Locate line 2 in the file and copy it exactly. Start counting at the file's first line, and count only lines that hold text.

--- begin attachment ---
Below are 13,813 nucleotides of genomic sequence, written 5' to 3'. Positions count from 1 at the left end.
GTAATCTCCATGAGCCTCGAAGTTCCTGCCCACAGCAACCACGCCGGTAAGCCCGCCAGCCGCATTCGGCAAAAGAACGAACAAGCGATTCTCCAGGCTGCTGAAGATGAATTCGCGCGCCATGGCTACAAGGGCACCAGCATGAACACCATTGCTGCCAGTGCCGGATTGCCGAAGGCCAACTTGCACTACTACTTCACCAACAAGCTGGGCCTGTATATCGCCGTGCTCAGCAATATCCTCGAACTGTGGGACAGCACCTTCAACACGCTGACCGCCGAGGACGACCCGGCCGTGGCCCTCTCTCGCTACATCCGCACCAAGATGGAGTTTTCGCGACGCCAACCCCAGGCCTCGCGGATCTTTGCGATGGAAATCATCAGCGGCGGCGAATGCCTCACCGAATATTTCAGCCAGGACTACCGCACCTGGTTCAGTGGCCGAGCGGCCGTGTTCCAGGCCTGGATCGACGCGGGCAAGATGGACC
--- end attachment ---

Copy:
GTAATCTCCATGAGCCTCGAAGTTCCTGCCCACAGCAACCACGCCGGTAAGCCCGCCAGCCGCATTCGGCAAAAGAACGAACAAGCGATTCTCCAGGCTGCTGAAGATGAATTCGCGCGCCATGGCTACAAGGGCACCAGCATGAACACCATTGCTGCCAGTGCCGGATTGCCGAAGGCCAACTTGCACTACTACTTCACCAACAAGCTGGGCCTGTATATCGCCGTGCTCAGCAATATCCTCGAACTGTGGGACAGCACCTTCAACACGCTGACCGCCGAGGACGACCCGGCCGTGGCCCTCTCTCGCTACATCCGCACCAAGATGGAGTTTTCGCGACGCCAACCCCAGGCCTCGCGGATCTTTGCGATGGAAATCATCAGCGGCGGCGAATGCCTCACCGAATATTTCAGCCAGGACTACCGCACCTGGTTCAGTGGCCGAGCGGCCGTGTTCCAGGCCTGGATCGACGCGGGCAAGATGGACC